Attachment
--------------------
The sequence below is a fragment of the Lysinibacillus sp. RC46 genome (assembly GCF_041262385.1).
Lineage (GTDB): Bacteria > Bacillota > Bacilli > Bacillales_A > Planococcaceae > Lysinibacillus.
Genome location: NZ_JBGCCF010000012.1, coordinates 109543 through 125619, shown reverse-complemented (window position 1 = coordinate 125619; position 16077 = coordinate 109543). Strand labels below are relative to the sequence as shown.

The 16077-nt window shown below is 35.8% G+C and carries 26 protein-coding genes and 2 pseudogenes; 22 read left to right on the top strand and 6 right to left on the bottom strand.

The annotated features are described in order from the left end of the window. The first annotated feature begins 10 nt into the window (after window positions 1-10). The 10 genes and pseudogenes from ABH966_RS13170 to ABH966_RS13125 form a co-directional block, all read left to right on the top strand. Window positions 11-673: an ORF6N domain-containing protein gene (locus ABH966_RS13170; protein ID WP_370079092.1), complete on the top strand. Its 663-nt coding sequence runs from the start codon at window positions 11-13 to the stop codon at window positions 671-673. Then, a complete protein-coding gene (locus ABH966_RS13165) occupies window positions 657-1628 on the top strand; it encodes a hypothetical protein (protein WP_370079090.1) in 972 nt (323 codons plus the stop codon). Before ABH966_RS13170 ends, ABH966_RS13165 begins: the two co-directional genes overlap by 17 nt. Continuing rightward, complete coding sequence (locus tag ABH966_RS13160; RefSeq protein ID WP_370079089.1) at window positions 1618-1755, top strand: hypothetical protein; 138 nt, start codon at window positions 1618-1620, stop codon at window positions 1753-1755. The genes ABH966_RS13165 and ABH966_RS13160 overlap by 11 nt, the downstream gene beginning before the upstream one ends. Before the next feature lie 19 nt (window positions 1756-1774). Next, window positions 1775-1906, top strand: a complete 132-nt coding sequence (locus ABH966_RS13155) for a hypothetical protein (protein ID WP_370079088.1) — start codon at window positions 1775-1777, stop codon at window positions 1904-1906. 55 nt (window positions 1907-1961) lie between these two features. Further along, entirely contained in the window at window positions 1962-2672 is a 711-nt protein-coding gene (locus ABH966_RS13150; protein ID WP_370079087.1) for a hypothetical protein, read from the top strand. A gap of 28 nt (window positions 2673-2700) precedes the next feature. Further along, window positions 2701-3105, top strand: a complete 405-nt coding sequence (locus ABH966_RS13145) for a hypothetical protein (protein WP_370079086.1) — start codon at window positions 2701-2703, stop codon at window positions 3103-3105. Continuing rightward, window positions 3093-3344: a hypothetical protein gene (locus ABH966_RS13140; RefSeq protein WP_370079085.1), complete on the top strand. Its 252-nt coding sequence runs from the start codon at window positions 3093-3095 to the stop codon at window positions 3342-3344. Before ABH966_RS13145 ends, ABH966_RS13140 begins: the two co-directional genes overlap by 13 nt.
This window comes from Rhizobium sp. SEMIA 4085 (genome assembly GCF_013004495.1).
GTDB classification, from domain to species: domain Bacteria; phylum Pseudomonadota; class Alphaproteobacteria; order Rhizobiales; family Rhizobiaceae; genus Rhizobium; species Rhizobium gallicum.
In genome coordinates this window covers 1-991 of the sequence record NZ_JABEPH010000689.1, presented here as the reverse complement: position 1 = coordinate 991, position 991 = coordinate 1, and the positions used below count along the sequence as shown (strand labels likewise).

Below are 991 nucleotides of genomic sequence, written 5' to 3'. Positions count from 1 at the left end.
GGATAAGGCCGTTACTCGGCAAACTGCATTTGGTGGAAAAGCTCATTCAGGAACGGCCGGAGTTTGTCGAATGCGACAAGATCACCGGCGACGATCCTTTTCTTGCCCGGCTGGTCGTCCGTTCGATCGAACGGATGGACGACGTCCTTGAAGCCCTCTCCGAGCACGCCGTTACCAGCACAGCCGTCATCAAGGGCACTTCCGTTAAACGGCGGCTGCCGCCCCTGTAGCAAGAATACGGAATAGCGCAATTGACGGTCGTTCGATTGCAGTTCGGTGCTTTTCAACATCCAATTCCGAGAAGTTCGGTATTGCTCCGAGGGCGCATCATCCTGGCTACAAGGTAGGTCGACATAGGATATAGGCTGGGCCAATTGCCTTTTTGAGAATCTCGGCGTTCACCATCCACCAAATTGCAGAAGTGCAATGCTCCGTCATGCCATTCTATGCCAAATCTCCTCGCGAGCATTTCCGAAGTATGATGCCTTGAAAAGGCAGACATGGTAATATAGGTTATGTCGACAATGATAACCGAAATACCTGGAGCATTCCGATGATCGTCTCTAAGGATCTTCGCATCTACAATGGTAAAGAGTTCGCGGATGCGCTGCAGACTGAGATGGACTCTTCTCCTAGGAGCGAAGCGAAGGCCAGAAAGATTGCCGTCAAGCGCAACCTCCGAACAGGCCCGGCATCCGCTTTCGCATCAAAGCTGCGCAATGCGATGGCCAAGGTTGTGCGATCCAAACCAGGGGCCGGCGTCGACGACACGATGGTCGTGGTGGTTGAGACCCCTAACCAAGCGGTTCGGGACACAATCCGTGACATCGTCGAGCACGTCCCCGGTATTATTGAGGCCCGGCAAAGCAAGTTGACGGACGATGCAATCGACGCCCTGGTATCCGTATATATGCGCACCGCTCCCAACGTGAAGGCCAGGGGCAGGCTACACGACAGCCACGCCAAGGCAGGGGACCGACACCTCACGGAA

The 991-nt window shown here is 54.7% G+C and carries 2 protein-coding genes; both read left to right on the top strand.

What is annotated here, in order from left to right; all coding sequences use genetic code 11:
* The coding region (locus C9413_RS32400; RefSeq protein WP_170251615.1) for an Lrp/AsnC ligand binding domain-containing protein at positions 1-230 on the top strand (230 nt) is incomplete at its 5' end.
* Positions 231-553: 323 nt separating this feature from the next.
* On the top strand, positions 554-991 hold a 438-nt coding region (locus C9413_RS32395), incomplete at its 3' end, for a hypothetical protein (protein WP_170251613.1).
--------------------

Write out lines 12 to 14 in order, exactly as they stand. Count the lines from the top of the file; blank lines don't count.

What is annotated here, in order from left to right; all coding sequences use genetic code 11:
* The coding region (locus C9413_RS32400; RefSeq protein WP_170251615.1) for an Lrp/AsnC ligand binding domain-containing protein at positions 1-230 on the top strand (230 nt) is incomplete at its 5' end.
* Positions 231-553: 323 nt separating this feature from the next.